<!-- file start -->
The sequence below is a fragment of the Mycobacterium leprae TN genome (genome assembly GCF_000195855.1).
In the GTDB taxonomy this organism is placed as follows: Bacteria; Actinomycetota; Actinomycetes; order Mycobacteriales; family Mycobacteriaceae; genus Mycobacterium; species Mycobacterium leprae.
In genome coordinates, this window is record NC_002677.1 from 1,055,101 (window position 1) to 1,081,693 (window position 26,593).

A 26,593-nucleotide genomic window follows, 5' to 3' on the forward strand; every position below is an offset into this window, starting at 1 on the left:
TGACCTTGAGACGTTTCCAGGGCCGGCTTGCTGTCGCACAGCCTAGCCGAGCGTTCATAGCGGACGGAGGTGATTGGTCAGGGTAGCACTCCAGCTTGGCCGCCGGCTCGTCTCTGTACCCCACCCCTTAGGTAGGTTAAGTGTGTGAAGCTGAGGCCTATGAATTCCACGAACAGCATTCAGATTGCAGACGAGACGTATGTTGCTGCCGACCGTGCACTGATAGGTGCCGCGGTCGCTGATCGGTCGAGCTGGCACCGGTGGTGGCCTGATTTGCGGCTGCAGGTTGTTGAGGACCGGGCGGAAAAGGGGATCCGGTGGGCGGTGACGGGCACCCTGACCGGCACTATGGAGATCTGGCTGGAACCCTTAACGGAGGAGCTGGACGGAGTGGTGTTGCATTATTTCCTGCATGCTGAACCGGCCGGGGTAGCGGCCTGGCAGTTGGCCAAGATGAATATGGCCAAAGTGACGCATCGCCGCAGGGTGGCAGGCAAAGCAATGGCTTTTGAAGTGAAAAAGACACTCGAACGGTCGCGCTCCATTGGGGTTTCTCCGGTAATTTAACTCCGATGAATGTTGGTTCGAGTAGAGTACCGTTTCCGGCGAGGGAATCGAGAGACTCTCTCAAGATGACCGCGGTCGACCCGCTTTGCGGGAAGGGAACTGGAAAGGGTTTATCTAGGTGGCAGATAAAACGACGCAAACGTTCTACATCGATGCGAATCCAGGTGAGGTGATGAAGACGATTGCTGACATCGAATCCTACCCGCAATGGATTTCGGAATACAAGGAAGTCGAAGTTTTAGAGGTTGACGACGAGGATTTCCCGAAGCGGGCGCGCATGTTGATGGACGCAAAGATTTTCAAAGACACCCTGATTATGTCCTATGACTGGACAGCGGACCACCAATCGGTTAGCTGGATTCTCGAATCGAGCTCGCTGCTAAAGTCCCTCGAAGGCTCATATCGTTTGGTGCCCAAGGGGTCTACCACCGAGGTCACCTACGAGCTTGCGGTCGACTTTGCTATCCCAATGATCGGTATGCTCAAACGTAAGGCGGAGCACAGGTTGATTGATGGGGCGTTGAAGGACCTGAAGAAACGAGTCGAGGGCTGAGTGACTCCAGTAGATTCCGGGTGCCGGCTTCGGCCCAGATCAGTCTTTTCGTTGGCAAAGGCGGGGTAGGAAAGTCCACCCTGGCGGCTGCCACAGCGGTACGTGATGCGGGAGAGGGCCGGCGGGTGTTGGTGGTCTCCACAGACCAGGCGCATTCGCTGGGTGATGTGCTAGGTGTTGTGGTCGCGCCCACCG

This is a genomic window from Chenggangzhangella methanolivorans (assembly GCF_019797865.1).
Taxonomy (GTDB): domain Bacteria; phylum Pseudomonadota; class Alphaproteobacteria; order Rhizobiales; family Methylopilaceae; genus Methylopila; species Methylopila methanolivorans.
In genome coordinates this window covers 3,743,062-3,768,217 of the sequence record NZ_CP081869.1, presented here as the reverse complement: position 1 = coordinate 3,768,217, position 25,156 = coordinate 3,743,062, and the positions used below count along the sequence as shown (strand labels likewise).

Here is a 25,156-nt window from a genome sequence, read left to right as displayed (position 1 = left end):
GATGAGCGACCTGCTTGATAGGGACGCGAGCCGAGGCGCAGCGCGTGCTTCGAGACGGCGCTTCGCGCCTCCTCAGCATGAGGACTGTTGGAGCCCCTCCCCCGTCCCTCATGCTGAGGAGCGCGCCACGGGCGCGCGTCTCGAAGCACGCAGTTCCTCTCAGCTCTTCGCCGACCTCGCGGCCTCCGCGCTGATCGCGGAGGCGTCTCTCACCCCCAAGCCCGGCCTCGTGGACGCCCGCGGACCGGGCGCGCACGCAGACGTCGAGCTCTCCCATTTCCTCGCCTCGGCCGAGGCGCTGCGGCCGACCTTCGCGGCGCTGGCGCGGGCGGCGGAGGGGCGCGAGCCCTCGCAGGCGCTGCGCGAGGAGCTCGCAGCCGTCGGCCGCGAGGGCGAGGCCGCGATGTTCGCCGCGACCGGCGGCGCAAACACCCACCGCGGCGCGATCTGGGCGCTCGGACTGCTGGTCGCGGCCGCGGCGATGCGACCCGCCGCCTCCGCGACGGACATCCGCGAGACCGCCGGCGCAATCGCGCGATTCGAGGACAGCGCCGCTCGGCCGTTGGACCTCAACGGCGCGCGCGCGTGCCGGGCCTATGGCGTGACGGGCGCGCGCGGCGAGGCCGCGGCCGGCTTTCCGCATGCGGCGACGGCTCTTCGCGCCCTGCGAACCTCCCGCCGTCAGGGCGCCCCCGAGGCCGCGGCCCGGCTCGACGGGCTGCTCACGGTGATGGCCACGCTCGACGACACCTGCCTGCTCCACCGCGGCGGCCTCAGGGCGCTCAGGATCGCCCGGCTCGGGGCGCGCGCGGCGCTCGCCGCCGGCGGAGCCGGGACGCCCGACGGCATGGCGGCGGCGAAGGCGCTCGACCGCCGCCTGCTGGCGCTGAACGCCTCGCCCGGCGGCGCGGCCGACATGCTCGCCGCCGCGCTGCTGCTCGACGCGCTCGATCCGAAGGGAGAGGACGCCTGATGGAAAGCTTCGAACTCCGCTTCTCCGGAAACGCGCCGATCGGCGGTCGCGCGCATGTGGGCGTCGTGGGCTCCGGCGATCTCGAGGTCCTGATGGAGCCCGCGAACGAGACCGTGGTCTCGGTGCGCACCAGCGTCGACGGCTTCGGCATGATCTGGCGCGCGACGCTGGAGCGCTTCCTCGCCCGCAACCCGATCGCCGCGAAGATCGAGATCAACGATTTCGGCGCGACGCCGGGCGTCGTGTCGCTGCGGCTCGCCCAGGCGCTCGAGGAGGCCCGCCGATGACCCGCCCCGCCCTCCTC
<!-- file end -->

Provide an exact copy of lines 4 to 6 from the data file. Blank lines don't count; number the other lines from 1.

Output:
A 26,593-nucleotide genomic window follows, 5' to 3' on the forward strand; every position below is an offset into this window, starting at 1 on the left:
TGACCTTGAGACGTTTCCAGGGCCGGCTTGCTGTCGCACAGCCTAGCCGAGCGTTCATAGCGGACGGAGGTGATTGGTCAGGGTAGCACTCCAGCTTGGCCGCCGGCTCGTCTCTGTACCCCACCCCTTAGGTAGGTTAAGTGTGTGAAGCTGAGGCCTATGAATTCCACGAACAGCATTCAGATTGCAGACGAGACGTATGTTGCTGCCGACCGTGCACTGATAGGTGCCGCGGTCGCTGATCGGTCGAGCTGGCACCGGTGGTGGCCTGATTTGCGGCTGCAGGTTGTTGAGGACCGGGCGGAAAAGGGGATCCGGTGGGCGGTGACGGGCACCCTGACCGGCACTATGGAGATCTGGCTGGAACCCTTAACGGAGGAGCTGGACGGAGTGGTGTTGCATTATTTCCTGCATGCTGAACCGGCCGGGGTAGCGGCCTGGCAGTTGGCCAAGATGAATATGGCCAAAGTGACGCATCGCCGCAGGGTGGCAGGCAAAGCAATGGCTTTTGAAGTGAAAAAGACACTCGAACGGTCGCGCTCCATTGGGGTTTCTCCGGTAATTTAACTCCGATGAATGTTGGTTCGAGTAGAGTACCGTTTCCGGCGAGGGAATCGAGAGACTCTCTCAAGATGACCGCGGTCGACCCGCTTTGCGGGAAGGGAACTGGAAAGGGTTTATCTAGGTGGCAGATAAAACGACGCAAACGTTCTACATCGATGCGAATCCAGGTGAGGTGATGAAGACGATTGCTGACATCGAATCCTACCCGCAATGGATTTCGGAATACAAGGAAGTCGAAGTTTTAGAGGTTGACGACGAGGATTTCCCGAAGCGGGCGCGCATGTTGATGGACGCAAAGATTTTCAAAGACACCCTGATTATGTCCTATGACTGGACAGCGGACCACCAATCGGTTAGCTGGATTCTCGAATCGAGCTCGCTGCTAAAGTCCCTCGAAGGCTCATATCGTTTGGTGCCCAAGGGGTCTACCACCGAGGTCACCTACGAGCTTGCGGTCGACTTTGCTATCCCAATGATCGGTATGCTCAAACGTAAGGCGGAGCACAGGTTGATTGATGGGGCGTTGAAGGACCTGAAGAAACGAGTCGAGGGCTGAGTGACTCCAGTAGATTCCGGGTGCCGGCTTCGGCCCAGATCAGTCTTTTCGTTGGCAAAGGCGGGGTAGGAAAGTCCACCCTGGCGGCTGCCACAGCGGTACGTGATGCGGGAGAGGGCCGGCGGGTGTTGGTGGTCTCCACAGACCAGGCGCATTCGCTGGGTGATGTGCTAGGTGTTGTGGTCGCGCCCACCG

This is a genomic window from Chenggangzhangella methanolivorans (assembly GCF_019797865.1).